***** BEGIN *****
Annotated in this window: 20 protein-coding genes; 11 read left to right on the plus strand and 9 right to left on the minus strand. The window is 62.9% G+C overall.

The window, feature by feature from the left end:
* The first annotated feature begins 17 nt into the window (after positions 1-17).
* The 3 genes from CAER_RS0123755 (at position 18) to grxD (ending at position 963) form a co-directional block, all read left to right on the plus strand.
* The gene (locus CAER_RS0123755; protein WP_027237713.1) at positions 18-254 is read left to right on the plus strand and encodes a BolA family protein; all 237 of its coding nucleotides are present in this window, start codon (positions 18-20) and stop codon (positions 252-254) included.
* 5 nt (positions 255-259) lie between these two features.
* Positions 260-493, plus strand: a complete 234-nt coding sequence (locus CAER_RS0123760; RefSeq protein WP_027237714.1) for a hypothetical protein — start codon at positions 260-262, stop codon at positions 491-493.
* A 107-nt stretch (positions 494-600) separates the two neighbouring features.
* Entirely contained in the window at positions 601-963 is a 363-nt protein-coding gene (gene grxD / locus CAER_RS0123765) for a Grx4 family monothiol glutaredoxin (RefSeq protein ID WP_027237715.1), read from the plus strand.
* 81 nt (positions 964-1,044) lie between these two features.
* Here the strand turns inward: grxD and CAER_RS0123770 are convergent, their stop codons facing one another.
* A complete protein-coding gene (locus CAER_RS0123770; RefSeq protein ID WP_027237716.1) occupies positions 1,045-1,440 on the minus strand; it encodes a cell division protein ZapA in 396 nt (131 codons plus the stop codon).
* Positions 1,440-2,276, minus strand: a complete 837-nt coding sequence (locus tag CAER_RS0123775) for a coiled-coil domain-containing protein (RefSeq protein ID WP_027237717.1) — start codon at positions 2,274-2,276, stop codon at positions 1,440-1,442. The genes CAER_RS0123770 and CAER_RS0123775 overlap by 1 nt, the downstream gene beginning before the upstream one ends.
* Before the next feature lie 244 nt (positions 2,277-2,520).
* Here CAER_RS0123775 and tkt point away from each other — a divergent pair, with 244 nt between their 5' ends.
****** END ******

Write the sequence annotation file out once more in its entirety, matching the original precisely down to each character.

Annotated in this window: 20 protein-coding genes; 11 read left to right on the plus strand and 9 right to left on the minus strand. The window is 62.9% G+C overall.

The window, feature by feature from the left end:
* The first annotated feature begins 17 nt into the window (after positions 1-17).
* The 3 genes from CAER_RS0123755 (at position 18) to grxD (ending at position 963) form a co-directional block, all read left to right on the plus strand.
* The gene (locus CAER_RS0123755; protein WP_027237713.1) at positions 18-254 is read left to right on the plus strand and encodes a BolA family protein; all 237 of its coding nucleotides are present in this window, start codon (positions 18-20) and stop codon (positions 252-254) included.
* 5 nt (positions 255-259) lie between these two features.
* Positions 260-493, plus strand: a complete 234-nt coding sequence (locus CAER_RS0123760; RefSeq protein WP_027237714.1) for a hypothetical protein — start codon at positions 260-262, stop codon at positions 491-493.
* A 107-nt stretch (positions 494-600) separates the two neighbouring features.
* Entirely contained in the window at positions 601-963 is a 363-nt protein-coding gene (gene grxD / locus CAER_RS0123765) for a Grx4 family monothiol glutaredoxin (RefSeq protein ID WP_027237715.1), read from the plus strand.
* 81 nt (positions 964-1,044) lie between these two features.
* Here the strand turns inward: grxD and CAER_RS0123770 are convergent, their stop codons facing one another.
* A complete protein-coding gene (locus CAER_RS0123770; RefSeq protein ID WP_027237716.1) occupies positions 1,045-1,440 on the minus strand; it encodes a cell division protein ZapA in 396 nt (131 codons plus the stop codon).
* Positions 1,440-2,276, minus strand: a complete 837-nt coding sequence (locus tag CAER_RS0123775) for a coiled-coil domain-containing protein (RefSeq protein ID WP_027237717.1) — start codon at positions 2,274-2,276, stop codon at positions 1,440-1,442. The genes CAER_RS0123770 and CAER_RS0123775 overlap by 1 nt, the downstream gene beginning before the upstream one ends.
* Before the next feature lie 244 nt (positions 2,277-2,520).
* Here CAER_RS0123775 and tkt point away from each other — a divergent pair, with 244 nt between their 5' ends.